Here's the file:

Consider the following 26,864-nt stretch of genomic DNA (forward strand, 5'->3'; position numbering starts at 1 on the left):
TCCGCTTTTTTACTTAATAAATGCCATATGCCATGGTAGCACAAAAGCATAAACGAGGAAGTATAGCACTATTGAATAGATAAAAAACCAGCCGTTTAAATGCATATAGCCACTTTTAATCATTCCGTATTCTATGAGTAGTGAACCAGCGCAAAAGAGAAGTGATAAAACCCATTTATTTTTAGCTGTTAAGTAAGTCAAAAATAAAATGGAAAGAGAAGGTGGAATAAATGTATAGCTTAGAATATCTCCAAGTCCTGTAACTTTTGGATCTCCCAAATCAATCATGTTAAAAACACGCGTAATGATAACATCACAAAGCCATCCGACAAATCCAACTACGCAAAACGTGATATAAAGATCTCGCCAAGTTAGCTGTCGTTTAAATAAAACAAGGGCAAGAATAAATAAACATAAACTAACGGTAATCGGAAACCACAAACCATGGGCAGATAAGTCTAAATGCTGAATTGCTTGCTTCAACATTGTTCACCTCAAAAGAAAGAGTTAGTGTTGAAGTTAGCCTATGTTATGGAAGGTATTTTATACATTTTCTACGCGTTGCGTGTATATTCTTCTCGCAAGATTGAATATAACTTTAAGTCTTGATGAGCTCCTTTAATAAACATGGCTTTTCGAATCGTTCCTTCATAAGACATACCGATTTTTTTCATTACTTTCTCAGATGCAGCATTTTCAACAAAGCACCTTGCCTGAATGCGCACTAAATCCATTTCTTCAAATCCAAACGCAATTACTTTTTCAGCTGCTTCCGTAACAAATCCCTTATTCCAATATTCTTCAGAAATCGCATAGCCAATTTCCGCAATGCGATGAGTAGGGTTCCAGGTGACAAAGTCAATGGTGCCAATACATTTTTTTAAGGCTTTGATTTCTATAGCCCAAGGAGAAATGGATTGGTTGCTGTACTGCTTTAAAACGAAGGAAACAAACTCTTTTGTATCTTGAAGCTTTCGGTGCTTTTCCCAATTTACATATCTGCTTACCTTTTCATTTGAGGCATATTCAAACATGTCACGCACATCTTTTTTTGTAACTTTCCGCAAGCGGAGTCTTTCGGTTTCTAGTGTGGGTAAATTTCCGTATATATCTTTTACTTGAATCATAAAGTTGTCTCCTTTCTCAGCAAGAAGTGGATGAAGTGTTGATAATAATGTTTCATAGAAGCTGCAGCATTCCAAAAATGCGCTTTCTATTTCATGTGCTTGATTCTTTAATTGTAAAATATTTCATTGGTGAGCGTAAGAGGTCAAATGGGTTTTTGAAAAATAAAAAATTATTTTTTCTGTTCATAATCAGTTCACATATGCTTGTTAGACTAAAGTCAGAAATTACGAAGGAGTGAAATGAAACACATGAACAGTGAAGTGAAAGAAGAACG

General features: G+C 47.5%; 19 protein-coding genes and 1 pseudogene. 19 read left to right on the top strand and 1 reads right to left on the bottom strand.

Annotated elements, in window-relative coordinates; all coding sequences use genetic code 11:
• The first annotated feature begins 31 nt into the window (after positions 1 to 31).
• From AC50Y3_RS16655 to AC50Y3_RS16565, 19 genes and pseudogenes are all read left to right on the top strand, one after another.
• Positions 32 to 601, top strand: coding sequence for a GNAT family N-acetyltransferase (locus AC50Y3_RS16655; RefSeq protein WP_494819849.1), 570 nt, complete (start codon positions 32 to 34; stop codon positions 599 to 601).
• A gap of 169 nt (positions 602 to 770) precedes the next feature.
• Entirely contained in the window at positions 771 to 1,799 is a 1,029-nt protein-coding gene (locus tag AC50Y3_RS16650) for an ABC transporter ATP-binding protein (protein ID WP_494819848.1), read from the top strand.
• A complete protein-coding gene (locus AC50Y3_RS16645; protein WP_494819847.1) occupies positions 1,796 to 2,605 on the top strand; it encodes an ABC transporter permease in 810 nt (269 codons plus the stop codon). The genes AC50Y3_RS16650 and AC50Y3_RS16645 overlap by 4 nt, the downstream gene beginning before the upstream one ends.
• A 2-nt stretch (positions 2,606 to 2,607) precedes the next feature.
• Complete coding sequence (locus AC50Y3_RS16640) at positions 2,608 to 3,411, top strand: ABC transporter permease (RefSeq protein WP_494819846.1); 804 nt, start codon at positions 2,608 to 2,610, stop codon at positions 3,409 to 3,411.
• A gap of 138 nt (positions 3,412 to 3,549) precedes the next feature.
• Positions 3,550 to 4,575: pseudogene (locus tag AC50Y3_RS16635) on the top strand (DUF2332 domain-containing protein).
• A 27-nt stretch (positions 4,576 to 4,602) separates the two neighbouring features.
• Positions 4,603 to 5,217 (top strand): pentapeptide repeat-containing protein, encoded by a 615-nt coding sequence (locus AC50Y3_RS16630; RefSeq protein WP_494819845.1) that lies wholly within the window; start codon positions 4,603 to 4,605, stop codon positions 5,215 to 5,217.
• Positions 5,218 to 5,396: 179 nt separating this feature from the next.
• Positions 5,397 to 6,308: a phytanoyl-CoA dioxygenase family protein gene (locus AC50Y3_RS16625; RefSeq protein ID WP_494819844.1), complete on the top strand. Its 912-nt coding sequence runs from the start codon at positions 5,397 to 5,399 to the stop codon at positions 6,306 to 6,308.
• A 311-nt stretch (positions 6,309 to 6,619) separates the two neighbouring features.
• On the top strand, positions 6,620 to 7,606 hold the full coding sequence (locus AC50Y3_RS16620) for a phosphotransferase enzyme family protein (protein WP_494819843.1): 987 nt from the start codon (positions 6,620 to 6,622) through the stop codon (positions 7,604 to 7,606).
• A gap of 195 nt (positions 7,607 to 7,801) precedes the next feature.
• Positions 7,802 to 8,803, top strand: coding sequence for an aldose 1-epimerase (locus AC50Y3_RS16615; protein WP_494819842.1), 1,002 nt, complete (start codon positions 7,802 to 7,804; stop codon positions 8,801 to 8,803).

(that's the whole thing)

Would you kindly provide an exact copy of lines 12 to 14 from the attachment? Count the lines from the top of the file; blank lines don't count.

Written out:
• Complete coding sequence (locus AC50Y3_RS16640) at positions 2,608 to 3,411, top strand: ABC transporter permease (RefSeq protein WP_494819846.1); 804 nt, start codon at positions 2,608 to 2,610, stop codon at positions 3,409 to 3,411.
• A gap of 138 nt (positions 3,412 to 3,549) precedes the next feature.
• Positions 3,550 to 4,575: pseudogene (locus tag AC50Y3_RS16635) on the top strand (DUF2332 domain-containing protein).